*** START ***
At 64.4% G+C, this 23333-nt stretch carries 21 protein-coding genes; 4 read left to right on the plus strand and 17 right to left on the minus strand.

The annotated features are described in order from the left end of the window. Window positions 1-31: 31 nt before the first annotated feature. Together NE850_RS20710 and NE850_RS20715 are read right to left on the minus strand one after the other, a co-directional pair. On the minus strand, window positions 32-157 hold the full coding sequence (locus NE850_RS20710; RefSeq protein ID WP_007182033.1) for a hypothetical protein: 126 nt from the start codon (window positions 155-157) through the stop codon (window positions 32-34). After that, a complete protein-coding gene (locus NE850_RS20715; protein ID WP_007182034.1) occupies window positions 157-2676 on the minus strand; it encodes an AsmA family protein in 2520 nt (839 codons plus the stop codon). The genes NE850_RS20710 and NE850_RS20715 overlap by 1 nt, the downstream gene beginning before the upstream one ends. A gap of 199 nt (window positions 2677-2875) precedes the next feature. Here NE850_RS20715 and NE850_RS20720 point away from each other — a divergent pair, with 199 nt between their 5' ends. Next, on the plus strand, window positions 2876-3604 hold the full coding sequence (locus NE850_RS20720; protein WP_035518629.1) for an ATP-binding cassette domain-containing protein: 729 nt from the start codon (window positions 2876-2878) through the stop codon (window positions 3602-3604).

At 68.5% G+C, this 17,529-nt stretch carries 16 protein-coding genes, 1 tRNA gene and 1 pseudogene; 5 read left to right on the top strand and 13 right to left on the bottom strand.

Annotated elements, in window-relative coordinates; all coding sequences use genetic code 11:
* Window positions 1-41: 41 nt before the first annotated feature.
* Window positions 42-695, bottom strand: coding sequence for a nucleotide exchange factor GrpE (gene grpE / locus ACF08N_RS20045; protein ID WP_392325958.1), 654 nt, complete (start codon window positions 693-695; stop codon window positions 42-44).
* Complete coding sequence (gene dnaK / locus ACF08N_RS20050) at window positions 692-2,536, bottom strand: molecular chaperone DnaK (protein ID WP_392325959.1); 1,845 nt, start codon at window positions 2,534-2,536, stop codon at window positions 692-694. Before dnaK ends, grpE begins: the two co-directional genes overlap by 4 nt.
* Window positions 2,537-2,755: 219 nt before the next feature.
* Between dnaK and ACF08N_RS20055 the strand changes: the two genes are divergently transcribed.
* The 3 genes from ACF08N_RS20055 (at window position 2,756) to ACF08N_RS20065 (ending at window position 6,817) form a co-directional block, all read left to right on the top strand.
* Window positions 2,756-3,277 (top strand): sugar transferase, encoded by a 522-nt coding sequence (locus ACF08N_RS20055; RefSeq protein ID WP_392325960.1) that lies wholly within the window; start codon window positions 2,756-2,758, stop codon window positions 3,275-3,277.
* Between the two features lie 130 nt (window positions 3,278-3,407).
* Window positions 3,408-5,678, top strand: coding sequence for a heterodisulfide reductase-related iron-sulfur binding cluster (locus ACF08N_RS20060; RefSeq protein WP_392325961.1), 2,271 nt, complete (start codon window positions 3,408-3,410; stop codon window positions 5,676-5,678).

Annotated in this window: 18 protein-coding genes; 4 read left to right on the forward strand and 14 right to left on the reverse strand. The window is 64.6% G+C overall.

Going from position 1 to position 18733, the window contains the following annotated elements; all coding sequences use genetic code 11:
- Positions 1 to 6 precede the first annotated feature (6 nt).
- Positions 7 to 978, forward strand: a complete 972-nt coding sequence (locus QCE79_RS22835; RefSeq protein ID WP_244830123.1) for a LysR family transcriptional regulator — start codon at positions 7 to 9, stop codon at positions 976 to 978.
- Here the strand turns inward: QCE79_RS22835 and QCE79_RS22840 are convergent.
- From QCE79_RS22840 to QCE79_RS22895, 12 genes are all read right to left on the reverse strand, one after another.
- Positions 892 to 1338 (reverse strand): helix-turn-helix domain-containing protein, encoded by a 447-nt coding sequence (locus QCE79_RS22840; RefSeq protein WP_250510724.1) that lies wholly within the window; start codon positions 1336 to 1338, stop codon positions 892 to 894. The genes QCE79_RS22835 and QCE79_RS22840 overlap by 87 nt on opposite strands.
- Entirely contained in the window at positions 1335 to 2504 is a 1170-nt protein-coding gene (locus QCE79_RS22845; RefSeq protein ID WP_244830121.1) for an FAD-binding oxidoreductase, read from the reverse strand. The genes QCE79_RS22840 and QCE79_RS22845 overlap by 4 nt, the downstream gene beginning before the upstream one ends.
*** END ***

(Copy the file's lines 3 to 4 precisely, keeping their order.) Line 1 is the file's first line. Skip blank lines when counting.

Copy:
At 68.5% G+C, this 17,529-nt stretch carries 16 protein-coding genes, 1 tRNA gene and 1 pseudogene; 5 read left to right on the top strand and 13 right to left on the bottom strand.

Annotated elements, in window-relative coordinates; all coding sequences use genetic code 11: